Should you tip? Should you not tip? How much should you tip? Find out the where, when, and how much of tipping in Florence.
Depending on your home country, tipping can be expected and is often a gesture of appreciation for excellent service–but that’s not always the case everywhere you go! There is a rumor that tipping in Italy is viewed as rude, but this isn’t true. However, there are differences in the culture of tipping in Florence compared to other places.
“But what are those differences,” you ask? We here at Devour Tours have compiled some common questions about tipping in Florence. The Mediterranean sun will already have you breaking a sweat, so there’s no need to stress over tipping in Florence!
To tip or not to tip in Florence?
That is the question indeed. Across the board, tipping is not expected in Italy, but it is appreciated.
Tourist destinations like Florence have become accustomed to visitors tipping, so a service provider might ask if you would like to leave a tip before swiping your card. Don’t feel pressured though! Tipping in Florence is not an expectation, and it’s okay to decline.
Tipping is not mandatory in Florence, but feel free to leave something extra when you receive truly exceptional service.
Where should you be tipping in Florence?
If you’ve experienced excellent service in a restaurant, bar, café, or your hotel, tipping is very much appreciated.
But what about your taxi driver? Nope, don’t worry about leaving a tip. You can round up the fare by €0.10-€0.50 cents if it makes the change easier.
After enjoying a guided tour around Florence, especially if your guide provided a great experience, a tip is appreciated. If they decline, don’t insist on leaving them a tip.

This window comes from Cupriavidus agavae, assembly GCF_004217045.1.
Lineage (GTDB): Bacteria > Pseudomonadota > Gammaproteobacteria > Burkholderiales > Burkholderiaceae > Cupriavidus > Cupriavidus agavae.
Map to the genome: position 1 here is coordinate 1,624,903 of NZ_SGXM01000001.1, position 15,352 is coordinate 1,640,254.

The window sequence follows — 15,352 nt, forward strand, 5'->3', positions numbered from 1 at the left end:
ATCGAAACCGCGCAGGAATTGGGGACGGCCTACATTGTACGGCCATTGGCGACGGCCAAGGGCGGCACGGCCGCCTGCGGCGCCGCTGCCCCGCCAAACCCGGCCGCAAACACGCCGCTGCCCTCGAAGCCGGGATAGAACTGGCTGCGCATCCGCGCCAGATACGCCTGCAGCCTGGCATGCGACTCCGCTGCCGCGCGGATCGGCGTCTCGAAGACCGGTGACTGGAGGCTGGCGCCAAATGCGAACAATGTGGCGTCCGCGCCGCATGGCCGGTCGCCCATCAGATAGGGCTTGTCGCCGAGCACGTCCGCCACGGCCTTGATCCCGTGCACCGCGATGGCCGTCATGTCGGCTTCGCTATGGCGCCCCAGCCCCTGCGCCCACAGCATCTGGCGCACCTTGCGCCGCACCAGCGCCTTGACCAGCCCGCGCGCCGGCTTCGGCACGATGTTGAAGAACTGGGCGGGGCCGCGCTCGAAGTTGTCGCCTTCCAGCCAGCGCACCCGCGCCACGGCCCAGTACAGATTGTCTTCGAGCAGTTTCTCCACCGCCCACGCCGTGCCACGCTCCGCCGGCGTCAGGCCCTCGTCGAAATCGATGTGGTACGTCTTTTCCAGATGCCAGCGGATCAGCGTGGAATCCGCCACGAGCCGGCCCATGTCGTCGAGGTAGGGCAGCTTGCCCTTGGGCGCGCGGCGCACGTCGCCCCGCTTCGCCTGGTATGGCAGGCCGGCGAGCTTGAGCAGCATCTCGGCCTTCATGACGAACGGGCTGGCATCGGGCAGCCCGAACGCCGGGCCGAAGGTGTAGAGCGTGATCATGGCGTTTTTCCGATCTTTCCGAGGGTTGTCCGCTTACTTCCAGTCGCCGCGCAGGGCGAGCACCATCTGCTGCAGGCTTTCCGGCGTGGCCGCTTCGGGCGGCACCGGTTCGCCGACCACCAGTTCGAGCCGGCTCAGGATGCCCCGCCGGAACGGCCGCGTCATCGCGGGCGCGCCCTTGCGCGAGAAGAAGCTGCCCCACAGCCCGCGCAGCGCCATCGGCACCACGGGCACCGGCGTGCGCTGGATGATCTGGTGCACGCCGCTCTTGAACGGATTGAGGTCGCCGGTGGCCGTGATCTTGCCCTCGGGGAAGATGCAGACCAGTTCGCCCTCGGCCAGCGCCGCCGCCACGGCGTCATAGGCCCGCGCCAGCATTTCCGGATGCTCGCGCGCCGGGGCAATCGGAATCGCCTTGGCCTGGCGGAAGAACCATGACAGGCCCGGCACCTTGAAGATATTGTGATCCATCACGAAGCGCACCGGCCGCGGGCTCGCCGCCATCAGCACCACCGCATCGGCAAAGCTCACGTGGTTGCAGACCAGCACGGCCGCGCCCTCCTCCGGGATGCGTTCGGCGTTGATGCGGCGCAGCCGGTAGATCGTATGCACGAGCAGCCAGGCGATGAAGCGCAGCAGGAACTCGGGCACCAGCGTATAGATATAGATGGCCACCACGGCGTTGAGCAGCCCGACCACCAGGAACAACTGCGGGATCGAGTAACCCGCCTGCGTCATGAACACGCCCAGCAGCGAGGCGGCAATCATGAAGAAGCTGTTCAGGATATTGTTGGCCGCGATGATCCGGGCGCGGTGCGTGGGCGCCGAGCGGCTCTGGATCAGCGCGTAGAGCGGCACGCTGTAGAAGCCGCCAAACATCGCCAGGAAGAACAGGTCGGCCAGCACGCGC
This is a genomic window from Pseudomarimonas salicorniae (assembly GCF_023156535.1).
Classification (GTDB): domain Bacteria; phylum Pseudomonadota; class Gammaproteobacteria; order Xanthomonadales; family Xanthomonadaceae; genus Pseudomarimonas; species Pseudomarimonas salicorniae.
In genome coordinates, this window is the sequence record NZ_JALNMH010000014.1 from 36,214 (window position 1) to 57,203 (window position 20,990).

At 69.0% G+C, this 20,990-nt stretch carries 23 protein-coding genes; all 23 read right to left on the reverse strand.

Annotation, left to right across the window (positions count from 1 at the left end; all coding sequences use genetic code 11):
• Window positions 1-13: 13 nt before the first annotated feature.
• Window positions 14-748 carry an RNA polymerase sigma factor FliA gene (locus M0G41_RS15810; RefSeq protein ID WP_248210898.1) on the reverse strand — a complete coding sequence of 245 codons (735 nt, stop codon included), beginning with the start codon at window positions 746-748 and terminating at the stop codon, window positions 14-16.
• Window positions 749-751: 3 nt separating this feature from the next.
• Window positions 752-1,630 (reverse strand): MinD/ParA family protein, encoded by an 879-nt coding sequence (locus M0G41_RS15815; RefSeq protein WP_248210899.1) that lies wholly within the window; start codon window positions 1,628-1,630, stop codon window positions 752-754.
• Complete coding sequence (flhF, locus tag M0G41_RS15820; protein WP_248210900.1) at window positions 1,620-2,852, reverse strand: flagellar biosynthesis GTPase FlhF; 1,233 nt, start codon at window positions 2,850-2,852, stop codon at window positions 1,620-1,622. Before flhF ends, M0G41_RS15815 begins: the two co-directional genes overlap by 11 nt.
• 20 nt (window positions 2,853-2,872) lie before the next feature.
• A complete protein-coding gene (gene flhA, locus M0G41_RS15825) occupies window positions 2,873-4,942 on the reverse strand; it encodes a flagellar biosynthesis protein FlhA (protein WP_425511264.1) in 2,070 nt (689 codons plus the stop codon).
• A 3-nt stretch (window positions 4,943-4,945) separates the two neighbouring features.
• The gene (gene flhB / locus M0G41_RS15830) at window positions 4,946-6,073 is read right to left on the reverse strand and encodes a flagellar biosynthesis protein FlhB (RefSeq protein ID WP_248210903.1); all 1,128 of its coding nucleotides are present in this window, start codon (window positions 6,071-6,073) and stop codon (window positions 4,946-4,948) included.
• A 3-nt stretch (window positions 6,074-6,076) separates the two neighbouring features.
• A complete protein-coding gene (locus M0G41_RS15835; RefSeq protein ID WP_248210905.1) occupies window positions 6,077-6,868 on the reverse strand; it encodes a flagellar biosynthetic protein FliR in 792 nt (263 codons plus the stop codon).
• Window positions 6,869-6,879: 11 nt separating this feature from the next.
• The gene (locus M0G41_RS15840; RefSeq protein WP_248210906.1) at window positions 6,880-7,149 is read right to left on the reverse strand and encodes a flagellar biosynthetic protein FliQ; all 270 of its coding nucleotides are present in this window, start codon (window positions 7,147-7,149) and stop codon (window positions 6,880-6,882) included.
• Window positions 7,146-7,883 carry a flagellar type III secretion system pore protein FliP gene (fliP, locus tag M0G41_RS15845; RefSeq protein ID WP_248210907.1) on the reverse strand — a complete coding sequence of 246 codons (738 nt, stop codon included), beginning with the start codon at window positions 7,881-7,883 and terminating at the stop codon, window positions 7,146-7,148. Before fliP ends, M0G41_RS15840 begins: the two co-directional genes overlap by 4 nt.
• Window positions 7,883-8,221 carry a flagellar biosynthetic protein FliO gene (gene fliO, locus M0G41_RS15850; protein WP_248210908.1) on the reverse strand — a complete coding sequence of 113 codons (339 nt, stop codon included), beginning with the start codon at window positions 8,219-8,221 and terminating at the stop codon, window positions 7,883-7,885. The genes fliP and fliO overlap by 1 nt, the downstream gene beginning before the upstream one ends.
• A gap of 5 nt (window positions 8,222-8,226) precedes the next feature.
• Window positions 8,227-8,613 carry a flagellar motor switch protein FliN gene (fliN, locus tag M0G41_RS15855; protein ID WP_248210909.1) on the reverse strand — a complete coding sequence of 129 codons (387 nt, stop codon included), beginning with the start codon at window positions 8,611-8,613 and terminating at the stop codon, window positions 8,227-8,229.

How much should you be tipping in Florence?
Where 20% is customary in American restaurants, that would be too much to tip in Florence. Instead, a fair tip would be €1-€2 per person. To make things a little easier, consider rounding up the bill. For example, if the meal was €45, then you can pay €50 and tell them to keep the change.
As always, only leave a tip if you feel you received awesome service. If the service was poor, just pay what’s on the bill.
In a bar or café, you might see a tip jar by the cash register. Feel free to drop your change or an extra €1 in there if you enjoyed your service. However, don’t unload your small denomination copper coins (€0.01, €0.02, and €0.05), as this might be seen as dumping your unwanted change.
When in a hotel, if your porter carried your bags up five flights of stairs, then a small tip would be very kind. However, in this case you might want to slip them a €5 note instead of trying to discreetly drop heavy coins into their hand.
Related Reading: Check out our picks for the best boutique hotels in Florence!
How do you tip when paying with a card?
Paying with a credit or debit card is totally normal in Florence, especially when at a restaurant and charging a larger amount. When paying with a card, you’ll either go up to the main cash register, or the waiter will bring a portable POS device to your table. It’s simple enough to leave some coins or a bit of cash for a tip if you pay for the rest of the meal with a card.
If you’re out of cash, it’s not impossible to leave a tip. The best thing would be to get ahead of it and say at the beginning of the transaction that you would like to leave a tip (or mancia, in Italian). That way, if the POS device allows you to input a number you may do so, or you may tell the waiter how much you would like to give.
A drawback to leaving a tip with a credit card is that you don’t always know if the mancia will go to the waiter or to the owner, so it doesn’t feel like you’re rewarding the good service. Remember that tipping isn’t required, so if you skip you won’t be offending anyone.
Want a real-life crash course in how to eat like a local in Florence? Our Dine Around Florence food tour is calling your name. Join us for the best bites and walk away armed with the knowledge and confidence you need to order and eat like a true Florentine!
Verity Pryor-Harden is a freelancer of many talents living in the historical Tuscan city of Arezzo while studying Visual Communications in Florence. She’s a sucker for a cold spritz in a piazza on a hot day, enjoys making bizarre wine pairings, and is a Tuscan street food enthusiast. Follow along on Instagram @verityeph.